After nearly 6,200 miles of competitive racing, only 78 miles now separate the six leading yachts with what must be an excruciating 5 nm between the two leading teams, Barclays Adventurer and VAIO.
However, the leaders had better watch their backs, as the middle pack - Samsung, BP Explorer, BG SPIRIT and Spirit of Sark - are powering towards them and closing the gap with average speeds increasing to nearly 11 knots.
The yachts are currently running parallel to the coast of Uruguay. The border between Uruguay and Argentina runs down the River Plate, so the fleet will pass the Uruguayan capital Montevideo on their starboard side before they reach the Argentinian capital of Buenos Aires on the port side. The coastline they are passing is sandy and marshy, and broken by a few shallow lagoons that can be seen in the Race Viewer. The water colour will change as they get closer to the River Plate, which is full of sediment and murky brown in colour.
Some of the crew is itching to see land again, and certainly Greig TAYLOR, a Chartered Accountant from London and crew-member on SAIC La Jolla, is keen for a different view. He writes, "The River Plate should be an interesting experience as it's as wide as the English Channel in parts, so not really a river in that respect, but it has its shallows and usual river obstacles to contend with."
With the yachts in the fleet jostling for position as they approach the entrance to the River Plate, it's hotting up to be a fight to the finish - and the teams are pushing themselves to the limit to keep their yachts racing at full momentum. "Where earlier in the race we may have waited an hour to see if a wind shift was just temporary or not we now change sails immediately if there is any benefit to be gained from doing so. On Saturday alone we managed six spinnaker changes in 12 hours," writes James Davies, a trainee solicitor on BG SPIRIT. "Currently the mood on board is a combination of exhaustion and determination to keep the pace up until the bitter end."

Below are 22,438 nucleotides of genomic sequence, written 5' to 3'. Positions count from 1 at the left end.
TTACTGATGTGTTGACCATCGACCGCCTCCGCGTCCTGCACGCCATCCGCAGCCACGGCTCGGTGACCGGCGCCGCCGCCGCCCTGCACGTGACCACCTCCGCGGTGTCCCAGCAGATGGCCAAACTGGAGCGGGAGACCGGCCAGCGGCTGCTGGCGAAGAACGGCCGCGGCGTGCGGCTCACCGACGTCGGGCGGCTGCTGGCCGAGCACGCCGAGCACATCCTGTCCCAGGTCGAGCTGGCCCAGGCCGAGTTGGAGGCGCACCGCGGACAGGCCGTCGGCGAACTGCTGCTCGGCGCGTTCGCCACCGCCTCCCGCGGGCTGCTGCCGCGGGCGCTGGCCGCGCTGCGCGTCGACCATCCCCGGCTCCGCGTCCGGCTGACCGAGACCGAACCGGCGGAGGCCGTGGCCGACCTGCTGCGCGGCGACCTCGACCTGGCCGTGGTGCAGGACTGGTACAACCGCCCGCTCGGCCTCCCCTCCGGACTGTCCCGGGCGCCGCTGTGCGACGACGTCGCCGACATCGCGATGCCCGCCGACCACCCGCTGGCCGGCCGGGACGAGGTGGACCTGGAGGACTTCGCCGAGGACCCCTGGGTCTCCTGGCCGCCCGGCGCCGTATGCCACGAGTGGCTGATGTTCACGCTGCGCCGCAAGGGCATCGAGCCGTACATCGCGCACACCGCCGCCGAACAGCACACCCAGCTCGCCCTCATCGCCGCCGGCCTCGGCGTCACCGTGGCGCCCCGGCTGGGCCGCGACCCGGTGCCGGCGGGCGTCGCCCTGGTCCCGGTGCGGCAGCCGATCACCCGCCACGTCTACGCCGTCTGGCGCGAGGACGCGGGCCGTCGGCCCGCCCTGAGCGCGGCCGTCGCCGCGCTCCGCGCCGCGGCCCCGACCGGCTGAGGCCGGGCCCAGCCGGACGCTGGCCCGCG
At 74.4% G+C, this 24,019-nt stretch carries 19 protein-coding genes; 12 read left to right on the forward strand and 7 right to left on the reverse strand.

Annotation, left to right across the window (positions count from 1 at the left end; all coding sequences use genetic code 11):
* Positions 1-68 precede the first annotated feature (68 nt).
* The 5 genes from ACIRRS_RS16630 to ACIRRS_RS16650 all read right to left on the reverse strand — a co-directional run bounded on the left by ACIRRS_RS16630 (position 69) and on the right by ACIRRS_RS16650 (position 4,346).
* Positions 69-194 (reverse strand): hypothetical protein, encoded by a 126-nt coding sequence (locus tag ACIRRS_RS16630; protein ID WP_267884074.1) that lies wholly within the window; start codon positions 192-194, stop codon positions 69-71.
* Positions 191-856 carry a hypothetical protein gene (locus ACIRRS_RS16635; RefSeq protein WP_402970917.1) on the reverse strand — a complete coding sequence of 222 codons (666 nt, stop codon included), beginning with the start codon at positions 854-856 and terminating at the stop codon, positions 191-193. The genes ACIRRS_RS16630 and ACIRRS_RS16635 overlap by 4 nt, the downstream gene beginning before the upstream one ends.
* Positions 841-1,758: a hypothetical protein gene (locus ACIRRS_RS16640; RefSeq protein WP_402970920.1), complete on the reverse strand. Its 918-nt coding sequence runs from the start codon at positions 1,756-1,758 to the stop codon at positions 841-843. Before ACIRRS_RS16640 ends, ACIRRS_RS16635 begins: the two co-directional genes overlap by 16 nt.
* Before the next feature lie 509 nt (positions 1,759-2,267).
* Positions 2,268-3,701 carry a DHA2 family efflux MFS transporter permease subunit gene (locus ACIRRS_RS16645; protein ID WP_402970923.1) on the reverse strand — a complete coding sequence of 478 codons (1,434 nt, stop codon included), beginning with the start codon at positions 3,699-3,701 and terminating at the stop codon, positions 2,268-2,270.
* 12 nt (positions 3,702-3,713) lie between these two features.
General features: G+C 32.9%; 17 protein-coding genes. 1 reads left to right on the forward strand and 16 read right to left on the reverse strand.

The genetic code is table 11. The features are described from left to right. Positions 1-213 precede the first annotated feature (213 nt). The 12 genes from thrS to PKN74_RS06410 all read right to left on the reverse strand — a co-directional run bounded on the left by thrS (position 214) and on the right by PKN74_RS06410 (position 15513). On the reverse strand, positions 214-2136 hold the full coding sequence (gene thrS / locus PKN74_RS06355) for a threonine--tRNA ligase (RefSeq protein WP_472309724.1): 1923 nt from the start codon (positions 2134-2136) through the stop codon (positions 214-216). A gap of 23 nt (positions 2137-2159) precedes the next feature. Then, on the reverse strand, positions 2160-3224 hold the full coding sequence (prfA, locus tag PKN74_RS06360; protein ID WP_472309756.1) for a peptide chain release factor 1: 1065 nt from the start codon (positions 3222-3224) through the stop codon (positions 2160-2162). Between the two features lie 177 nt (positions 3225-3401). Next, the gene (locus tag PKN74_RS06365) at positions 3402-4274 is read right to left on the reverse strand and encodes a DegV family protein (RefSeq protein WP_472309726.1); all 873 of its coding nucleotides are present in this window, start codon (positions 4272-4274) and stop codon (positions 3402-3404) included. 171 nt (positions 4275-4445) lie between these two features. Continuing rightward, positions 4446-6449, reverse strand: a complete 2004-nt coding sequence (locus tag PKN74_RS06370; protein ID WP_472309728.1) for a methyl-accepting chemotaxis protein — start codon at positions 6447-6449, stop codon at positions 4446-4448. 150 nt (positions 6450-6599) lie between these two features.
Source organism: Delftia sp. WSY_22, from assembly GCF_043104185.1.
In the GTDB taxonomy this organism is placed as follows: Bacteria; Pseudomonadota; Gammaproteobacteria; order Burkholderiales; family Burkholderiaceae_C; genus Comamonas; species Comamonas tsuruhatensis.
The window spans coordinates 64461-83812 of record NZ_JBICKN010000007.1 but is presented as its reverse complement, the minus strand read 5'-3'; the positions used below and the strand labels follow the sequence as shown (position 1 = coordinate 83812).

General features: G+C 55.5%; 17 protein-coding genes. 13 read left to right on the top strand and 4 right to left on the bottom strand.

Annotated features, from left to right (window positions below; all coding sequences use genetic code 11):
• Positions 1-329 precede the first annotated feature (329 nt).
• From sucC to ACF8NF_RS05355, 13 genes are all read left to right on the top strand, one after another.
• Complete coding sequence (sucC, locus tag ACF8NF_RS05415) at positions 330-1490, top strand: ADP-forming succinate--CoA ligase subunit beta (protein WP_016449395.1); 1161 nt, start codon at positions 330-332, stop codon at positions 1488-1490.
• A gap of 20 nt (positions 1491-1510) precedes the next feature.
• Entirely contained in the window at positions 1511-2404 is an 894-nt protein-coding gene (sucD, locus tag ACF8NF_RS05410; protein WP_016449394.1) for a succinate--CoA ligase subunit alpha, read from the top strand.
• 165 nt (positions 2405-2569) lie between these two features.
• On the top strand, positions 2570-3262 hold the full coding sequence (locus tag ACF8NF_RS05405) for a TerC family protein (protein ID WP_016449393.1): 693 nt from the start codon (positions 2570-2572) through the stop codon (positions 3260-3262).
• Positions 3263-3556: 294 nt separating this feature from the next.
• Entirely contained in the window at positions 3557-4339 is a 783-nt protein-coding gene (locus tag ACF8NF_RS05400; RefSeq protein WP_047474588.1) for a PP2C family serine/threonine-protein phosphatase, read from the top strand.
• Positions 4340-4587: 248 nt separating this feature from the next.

But the race for leg 1 isn't over even after the last yacht has crossed the finish line. This is due to the protest which may be lodged by the Race Committee against some of the fleet for their passage through the Ushant Traffic Separation Scheme. Yachts under protest include Barclays Adventurer, BG SPIRIT, BP Explorer, Team Save the Children, Pindar, Team SAIC La Jolla and Team Stelmar. If the protest is upheld, this could affect final race positions.
This is probably the last thing on the crews' minds as they concentrate on pushing the yachts as hard as they can for the run to the finish line. To leave the final word to David Melville, skipper of BP Explorer, "The die is not cast for another couple of days, you have to keep going."